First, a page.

fmt.Fprintf(w, "Successfully wrote to statestore\n")
	}

After running the az containerapp create command, you should see the following output (redacted):

{
  "configuration": {
    "activeRevisionsMode": "Multiple",
    "ingress": {
      "allowInsecure": false,
      "external": true,
      "fqdn": "daprstate.politegrass-37c1a51f.northeurope.azurecontainerapps.io",
      "targetPort": 8080,
      "traffic": [
        {
          "latestRevision": true,
          "revisionName": null,
          "weight": 100
        }
      ],
      "transport": "Auto"
    },
    "registries": null,
    "secrets": null
  },
  "id": "/subscriptions/SUBID/resourceGroups/rg-dapr/providers/Microsoft.Web/containerApps/daprstate",
  "kind": null,
  "kubeEnvironmentId": "/subscriptions/SUBID/resourceGroups/rg-dapr/providers/Microsoft.Web/kubeEnvironments/dapr-ca",
  "latestRevisionFqdn": "daprstate--6sbsmip.politegrass-37c1a51f.northeurope.azurecontainerapps.io",
  "latestRevisionName": "daprstate--6sbsmip",
  "location": "North Europe",
  "name": "daprstate",
  "provisioningState": "Succeeded",
  "resourceGroup": "rg-dapr",
  "tags": null,
  "template": {
    "containers": [
      {
        "args": null,
        "command": null,
        "env": null,
        "image": "gbaeke/dapr-state:1.0.0",
        "name": "daprstate",
        "resources": {
          "cpu": 0.5,
          "memory": "1Gi"
        }
      }
    ],
    "dapr": {
      "appId": "daprstate",
      "appPort": null,
      "components": [
        {
          "metadata": [
            {
              "name": "url",
              "secretRef": "",
              "value": "https://ACCOUNTNAME.documents.azure.com:443/"
            },
            {
              "name": "masterkey",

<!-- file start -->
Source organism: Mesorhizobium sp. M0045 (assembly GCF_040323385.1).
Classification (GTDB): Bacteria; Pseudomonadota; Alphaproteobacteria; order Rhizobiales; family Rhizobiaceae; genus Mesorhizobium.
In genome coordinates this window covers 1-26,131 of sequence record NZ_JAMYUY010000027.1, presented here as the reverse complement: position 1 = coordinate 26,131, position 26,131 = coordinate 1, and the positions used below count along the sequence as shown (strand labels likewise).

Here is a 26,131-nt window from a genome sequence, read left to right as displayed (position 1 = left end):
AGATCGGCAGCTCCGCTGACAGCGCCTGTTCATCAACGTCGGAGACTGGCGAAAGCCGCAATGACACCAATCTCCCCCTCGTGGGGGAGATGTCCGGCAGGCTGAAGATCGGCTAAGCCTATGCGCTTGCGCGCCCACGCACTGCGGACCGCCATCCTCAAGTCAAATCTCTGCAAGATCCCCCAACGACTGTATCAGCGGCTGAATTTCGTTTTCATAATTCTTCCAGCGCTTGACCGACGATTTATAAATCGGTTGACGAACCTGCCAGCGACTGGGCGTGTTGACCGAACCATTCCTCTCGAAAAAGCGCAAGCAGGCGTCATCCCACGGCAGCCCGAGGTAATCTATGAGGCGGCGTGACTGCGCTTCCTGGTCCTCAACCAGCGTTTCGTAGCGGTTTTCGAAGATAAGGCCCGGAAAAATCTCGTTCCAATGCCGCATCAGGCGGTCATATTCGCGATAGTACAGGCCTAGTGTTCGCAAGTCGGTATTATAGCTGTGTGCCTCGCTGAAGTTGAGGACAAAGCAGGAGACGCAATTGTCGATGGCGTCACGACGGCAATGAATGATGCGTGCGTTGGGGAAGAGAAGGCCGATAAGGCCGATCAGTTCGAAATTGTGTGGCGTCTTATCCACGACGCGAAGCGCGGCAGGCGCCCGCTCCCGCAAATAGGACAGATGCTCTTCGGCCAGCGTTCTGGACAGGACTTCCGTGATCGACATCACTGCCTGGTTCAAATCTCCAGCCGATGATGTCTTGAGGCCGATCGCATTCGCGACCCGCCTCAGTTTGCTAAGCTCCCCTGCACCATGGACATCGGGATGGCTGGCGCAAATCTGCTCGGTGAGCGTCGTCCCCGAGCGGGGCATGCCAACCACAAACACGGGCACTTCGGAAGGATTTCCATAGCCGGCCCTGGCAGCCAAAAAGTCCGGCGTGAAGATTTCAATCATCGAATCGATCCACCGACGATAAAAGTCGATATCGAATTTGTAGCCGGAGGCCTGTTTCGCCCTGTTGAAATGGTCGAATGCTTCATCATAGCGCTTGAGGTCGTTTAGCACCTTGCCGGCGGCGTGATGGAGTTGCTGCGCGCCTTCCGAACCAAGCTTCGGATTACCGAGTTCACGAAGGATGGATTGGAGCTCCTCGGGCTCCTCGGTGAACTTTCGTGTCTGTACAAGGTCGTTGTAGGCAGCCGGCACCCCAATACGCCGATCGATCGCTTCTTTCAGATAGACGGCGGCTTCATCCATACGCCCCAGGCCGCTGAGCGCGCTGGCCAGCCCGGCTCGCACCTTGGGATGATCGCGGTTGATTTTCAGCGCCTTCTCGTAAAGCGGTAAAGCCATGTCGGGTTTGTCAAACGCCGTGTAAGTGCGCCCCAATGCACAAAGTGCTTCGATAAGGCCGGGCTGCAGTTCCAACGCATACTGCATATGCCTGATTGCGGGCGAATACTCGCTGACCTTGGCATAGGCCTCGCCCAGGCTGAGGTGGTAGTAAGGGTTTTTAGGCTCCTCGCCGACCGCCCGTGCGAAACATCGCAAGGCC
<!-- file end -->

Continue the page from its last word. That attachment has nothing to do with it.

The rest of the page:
"secretRef": "",
              "value": "MASTERKEY"
            },
            {
              "name": "database",
              "secretRef": "",
              "value": "dapr-db"
            },
            {
              "name": "collection",
              "secretRef": "",
              "value": "statestore"
            }
          ],
          "name": "statestore",
          "type": "state.azure.cosmosdb",
          "version": "v1"
        }
      ],
      "enabled": true
    },
    "revisionSuffix": "",
    "scale": {
      "maxReplicas": 1,
      "minReplicas": 1,
      "rules": null
    }
  },
  "type": "Microsoft.Web/containerApps"
}

The output above gives you a hint on how to define the Container App in an ARM template. Note the template section. It defines the containers that are part of this app. We have only one container with default resource allocations. It is possible to set environment variables for your containers but there are none in this case. We will set one later.

Also note the dapr section. It defines the app’s Dapr id and the components it can use.

Note: it is not a good practice to enter secrets in configuration files as we did above. To fix that:

  • add a secret to the Container App in the az containerapp create command via the --secrets flag. E.g. --secrets cosmosdb='YOURCOSMOSDBKEY'
  • in components-cosmosdb.yaml, replace value: YOURMASTERKEY with secretRef: cosmosdb

The URL for the app is https://daprstate.politegrass-37c1a51f.northeurope.azurecontainerapps.io. When I browse to it, I just get a welcome message: Hello from Super API on Container Apps.

Every revision also gets a URL. The revision URL is https://daprstate–6sbsmip.politegrass-37c1a51f.northeurope.azurecontainerapps.io. Of course, this revision URL gives the same result. Our app has only one revision.

Save state

The application has a /state endpoint you can post a JSON payload to in the form of:

{
  "key": "keyname",
  "data": "datatostoreinkey"
}

We can use curl to try this:

curl -v -H "Content-type: application/json" -d '{ "key": "cool","data": "somedata"}' 'https://daprstate.politegrass-37c1a51f.northeurope.azurecontainerapps.io/state'

Trying the curl command will result in an error because Dapr wants to use strong consistency with Cosmos DB and we configured it for session-level consistency. That is not very relevant for now as that is related to Dapr and not Container Apps. Switching the Cosmos DB account to strong consistency will fix the error.

Update the container app

Let’s see what happens when we update the container app. We will add an environment variable WELCOME to change the welcome message that the app displays. Run the following command: